New York indie-rock trio fun. and L. A.'s breakout R&B/hip-hop star Frank Ocean scored big in Grammy Award nominations Wednesday, scoring...

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LOS ANGELES — New York indie-rock trio fun. and L.A.’s breakout R&B/hip-hop star Frank Ocean scored big in Grammy Award nominations Wednesday, scoring six nods apiece in the most prestigious Grammy categories.

Absent a single lightning-rod artist such as Adele in 2011, the Recording Academy heaped multiple nominations on a broad spectrum of performers nominated in a primetime television special Wednesday night. The academy also bestowed six nominations on producer Dan Auerbach, rappers Jay-Z and Kanye West and British alt-country band Mumford & Sons.

Fun. registered a rare Grammy nomination grand slam Wednesday, receiving recognition in all four general Grammy categories: album of the year for the trio’s “Some Nights,” new artist, record and song nods for its hit with singer Janelle Monae, “We Are Young.”

Fun., a featured performer during the show, aired live from Nashville’s Bridgestone Arena on CBS, rode the success of its anthemic hit “We Are Young” featuring Janelle Monae to sweep the major categories, earning nods for best new artist, song and record for “We Are Young” and album of the year for “Some Nights.” The band’s producer Jeff Bhasker is up for four nominations.

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“When you call your band fun. with a period at the end of the sentence, you set a very high standard for yourself and for fun itself,” Taylor Swift, the concert’s co-host, said; “Fortunately this band from New York has lived up to the name in the best possible way.” LL Cool J was the other co-host.

Ocean, from the L.A.-based R&B and hip-hop collective Odd Future, is nominated in three of the top four slots. His “Channel Orange” solo debut is vying for album of the year, and the single “Thinkin’ Bout You” is up for record — unusual for an act that is also nominated for new artist. But “Channel Orange” is one of the most enthusiastically reviewed albums of the year, receiving an average score of 92 of a possible 100 on the review aggregate website, based on 46 reviews.

Ocean’s album has sold about 390,000 copies, according to Nielsen SoundScan, compared with 791,000 for “Some Nights,” a little more than 1 million for The Black Keys’ “El Camino,” 1.2 million for Mumford & Sons’ “Babel” and more than 400,000 for Jack White’s “Blunderbuss,” the other album nominees.

Conspicuously missing from that field is a middle-of-the-road rock, jazz or country album by a firmly established industry veteran, giving this year’s album category a decidedly younger, hipper cast.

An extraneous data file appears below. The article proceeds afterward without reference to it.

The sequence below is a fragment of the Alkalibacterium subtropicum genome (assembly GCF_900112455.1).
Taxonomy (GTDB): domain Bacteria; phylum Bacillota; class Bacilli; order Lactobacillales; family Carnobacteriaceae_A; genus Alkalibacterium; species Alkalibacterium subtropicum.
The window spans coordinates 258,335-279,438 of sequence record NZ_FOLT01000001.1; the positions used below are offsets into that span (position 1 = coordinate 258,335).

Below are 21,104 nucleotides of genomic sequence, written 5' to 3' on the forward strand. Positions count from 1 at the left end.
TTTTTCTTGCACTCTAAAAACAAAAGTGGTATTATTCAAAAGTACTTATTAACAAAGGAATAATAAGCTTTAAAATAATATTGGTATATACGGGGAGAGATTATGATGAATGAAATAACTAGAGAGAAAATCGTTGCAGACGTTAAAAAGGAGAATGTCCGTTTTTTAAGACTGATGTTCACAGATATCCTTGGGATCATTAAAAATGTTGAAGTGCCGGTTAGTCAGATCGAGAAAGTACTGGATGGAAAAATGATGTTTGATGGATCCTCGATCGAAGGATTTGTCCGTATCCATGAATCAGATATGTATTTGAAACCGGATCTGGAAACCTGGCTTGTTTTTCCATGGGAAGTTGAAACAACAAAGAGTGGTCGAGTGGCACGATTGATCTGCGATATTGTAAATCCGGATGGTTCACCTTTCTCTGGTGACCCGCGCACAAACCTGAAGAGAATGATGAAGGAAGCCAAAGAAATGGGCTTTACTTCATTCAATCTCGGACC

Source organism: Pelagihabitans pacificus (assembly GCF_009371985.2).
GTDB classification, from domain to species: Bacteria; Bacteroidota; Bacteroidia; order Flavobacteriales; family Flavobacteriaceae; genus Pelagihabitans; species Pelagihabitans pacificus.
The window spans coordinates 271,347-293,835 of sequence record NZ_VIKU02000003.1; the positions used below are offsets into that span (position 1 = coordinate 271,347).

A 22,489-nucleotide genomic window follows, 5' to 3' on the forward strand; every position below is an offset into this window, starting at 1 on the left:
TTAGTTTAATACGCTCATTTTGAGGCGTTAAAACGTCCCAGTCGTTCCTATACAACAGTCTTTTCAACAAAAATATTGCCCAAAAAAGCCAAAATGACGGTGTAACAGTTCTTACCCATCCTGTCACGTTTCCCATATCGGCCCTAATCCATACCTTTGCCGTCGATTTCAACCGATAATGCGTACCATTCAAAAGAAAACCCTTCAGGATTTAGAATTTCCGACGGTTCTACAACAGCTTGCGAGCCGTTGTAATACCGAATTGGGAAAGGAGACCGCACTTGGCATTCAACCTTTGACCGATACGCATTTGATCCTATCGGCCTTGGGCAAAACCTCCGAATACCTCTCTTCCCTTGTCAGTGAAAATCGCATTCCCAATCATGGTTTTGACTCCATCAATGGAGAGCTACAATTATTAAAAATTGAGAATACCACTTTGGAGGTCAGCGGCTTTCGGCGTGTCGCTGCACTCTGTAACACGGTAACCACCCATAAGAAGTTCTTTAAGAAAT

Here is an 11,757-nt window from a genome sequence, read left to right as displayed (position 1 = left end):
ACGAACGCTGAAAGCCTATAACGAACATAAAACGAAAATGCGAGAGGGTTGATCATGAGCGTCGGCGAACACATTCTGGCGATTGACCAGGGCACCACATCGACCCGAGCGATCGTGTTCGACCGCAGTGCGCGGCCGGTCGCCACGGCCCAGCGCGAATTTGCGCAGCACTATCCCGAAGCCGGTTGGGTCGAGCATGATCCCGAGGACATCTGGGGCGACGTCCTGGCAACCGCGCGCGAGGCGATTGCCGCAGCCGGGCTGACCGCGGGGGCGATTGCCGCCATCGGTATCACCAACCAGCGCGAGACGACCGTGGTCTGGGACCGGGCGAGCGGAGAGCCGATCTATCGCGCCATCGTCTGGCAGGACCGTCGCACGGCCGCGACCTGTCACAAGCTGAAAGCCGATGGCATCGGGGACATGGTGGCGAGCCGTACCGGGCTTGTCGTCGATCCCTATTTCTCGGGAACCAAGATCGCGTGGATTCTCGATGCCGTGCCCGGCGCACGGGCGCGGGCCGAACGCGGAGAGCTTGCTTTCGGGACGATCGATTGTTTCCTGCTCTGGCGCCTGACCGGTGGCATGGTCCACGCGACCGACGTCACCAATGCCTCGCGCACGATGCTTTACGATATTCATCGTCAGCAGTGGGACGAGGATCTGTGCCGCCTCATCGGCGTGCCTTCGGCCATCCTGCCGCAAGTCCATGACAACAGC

Even so, Grammy voters largely passed over eligible pop acts that have electrified the young teen audience in the past year, among them Justin Bieber, One Direction and “Gangnam Style” Korean pop sensation Psy. Rap also was relegated mostly to rap category nods outside of Ocean’s breakthrough.

Even omnipresent pop-R&B singer Rihanna failed to make her presence felt in any of the four top Grammy categories, her three nominations coming for pop solo performance for her song “Where Have You Been,” a rap-song collaboration nomination with Jay-Z for “Talk That Talk” and another in short-form music video for “We Found Love” with Calvin Harris.

Among record-of-the-year contenders with Ocean and fun. are The Black Keys’ “Lonely Boy,” Kelly Clarkson’s “Stronger (What Doesn’t Kill You),” Gotye featuring Kimbra’s “Somebody That I Used to Know” and Swift’s “We Are Never Ever Getting Back Together.”

The other new-artist nominees are Southern rock group Alabama Shakes, country-pop singer and songwriter Hunter Hayes and Americana rock trio the Lumineers.

Rounding out song-of-the-year contenders with the fun. and Clarkson hits are British singer-songwriter Ed Sheeran’s “The A Team,” Miguel Pimentel’s “Adorn” and Carly Rae Jepsen, Tavish Crowe and Josh Ramsay’s megahit “Call Me Maybe.”

The Grammys will take place Feb. 10 at Staples Center in Los Angeles. The awards are determined by about 13,000 voting members of the Recording Academy. The eligibility period for the awards is Oct. 1, 2011, through Sept. 30, 2012.

Material from The Associated Press is included in this report.

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